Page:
During her visit, the air was cleared and the neighbouring country was made to understand that border issues is not a state subject and handled by the Centre. During the visit, she left no stone unturned to look for an opportunity where both the countries can work together to make the “Look East” policy more viable and acceptable in terms of development and security. She interacted with eminent litterateurs and cultural personalities of India and Bangladesh at “Baithaki Bangla” (a luncheon meeting with litterateurs and cultural figures).

Asaduzzaman Noor, Minister of Cultural Affairs of Bangladesh, discussed way and means with Mamata of increasing cultural exchanges for deepening ties between both the countries. Business communities feel that her interaction with the trader’s community could boost the economy of Bangladesh and India can also be benefited in terms of investment in energy and cultural sector.

Her decision to set up of Bangabandhu Bhawan in Kolkata for use of Bangladesh citizens who travel to West Bengal for medical treatment etc, annual India-Bangladesh Film Festival, annual India-Bangladesh Cultural and Classical Music Festival, Bangabandhu Chair in Kolkata University, establishment of a Joint Cultural Committee, donation of 500 books to International Mother Language Institute in Dhaka and exploring possibility of using Aurobindo Bhaban in Kolkata as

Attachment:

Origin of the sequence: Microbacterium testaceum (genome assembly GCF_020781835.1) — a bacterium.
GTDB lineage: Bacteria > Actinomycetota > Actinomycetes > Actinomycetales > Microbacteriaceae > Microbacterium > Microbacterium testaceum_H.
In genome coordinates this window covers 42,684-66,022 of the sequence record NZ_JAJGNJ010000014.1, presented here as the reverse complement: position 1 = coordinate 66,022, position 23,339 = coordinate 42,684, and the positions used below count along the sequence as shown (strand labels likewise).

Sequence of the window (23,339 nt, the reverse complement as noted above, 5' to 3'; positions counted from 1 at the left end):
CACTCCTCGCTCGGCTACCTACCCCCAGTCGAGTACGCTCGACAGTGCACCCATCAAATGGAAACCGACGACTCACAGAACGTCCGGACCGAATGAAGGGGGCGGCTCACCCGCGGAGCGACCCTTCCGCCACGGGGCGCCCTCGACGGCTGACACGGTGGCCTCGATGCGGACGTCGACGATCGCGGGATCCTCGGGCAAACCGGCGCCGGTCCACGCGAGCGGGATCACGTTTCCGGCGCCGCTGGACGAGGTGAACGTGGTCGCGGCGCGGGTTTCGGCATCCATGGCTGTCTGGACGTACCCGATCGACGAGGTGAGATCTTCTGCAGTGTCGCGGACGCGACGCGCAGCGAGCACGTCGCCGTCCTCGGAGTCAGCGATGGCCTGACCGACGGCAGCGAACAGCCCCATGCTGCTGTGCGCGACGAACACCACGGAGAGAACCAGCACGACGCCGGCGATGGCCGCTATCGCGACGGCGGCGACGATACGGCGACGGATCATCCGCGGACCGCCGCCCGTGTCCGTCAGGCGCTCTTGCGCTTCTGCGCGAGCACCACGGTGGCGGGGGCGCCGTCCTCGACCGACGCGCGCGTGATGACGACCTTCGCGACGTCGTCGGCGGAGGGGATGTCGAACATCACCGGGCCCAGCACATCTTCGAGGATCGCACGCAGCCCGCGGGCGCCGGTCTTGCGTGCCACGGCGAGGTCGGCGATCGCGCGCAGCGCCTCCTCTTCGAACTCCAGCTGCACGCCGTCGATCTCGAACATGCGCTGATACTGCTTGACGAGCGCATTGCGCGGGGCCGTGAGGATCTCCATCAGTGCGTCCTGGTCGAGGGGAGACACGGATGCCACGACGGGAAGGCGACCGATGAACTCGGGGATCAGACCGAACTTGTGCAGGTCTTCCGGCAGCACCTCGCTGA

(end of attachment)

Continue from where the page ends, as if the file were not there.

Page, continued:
memorial for “Mujibnagar government” is going to be remembered as major initiatives towards rebuilding a new relation.

The Bangladesh President applauded her “developmental vision” and requested Mamata to take initiatives for strengthening people-to-people contact, including tourism, connectivity, film production and sub-regional cooperation. Beside Teesta Water sharing and LBA issues, Mamata stressed on various issues of mutual interest including cross border links, trade and culture.

A press statement issued by Bangladesh government on her visit said, “Prime Minister Sheikh Hasina thanked West Bengal Chief Minister for her support in this regard. Both held positive discussions on the Teesta Water issue and the chief minister conveyed that there are some technical issues that needed resolution so as to ensure that the matter is resolved in a way that benefits both sides and safeguards the welfare of the populations that are dependent on the Teesta waters. Both leaders also expressed their strong commitment on combating terrorism and reiterated their policy of zero tolerance against terrorism.”

To ensure that nothing went wrong during the visit, Bangladesh offered the highest-level of security to Mamata, which is usually offered only to heads of states. Also, Hasina broke the barriers of protocol and hugged Mamata when both met at the Bhasa Smarak on the midnight of February 21 to pay tribute to those who sacrificed their lives for the Bangla language movement in that country. The gesture of both the leaders is being seen as a reassurance from both the countries especially with West Bengal in overcoming all issues at bay, which acted as hurdle in way of development.

Ali Zakir, a well known theatre personality in Bangladesh, claimed that though Mamata did not share best of relations with Indian prime minister, but it her initiative she is going to resolve pending bilateral issues between both the countries. “She has laid the foundation for a successful trip by Prime Minister Modi,” said Zakir.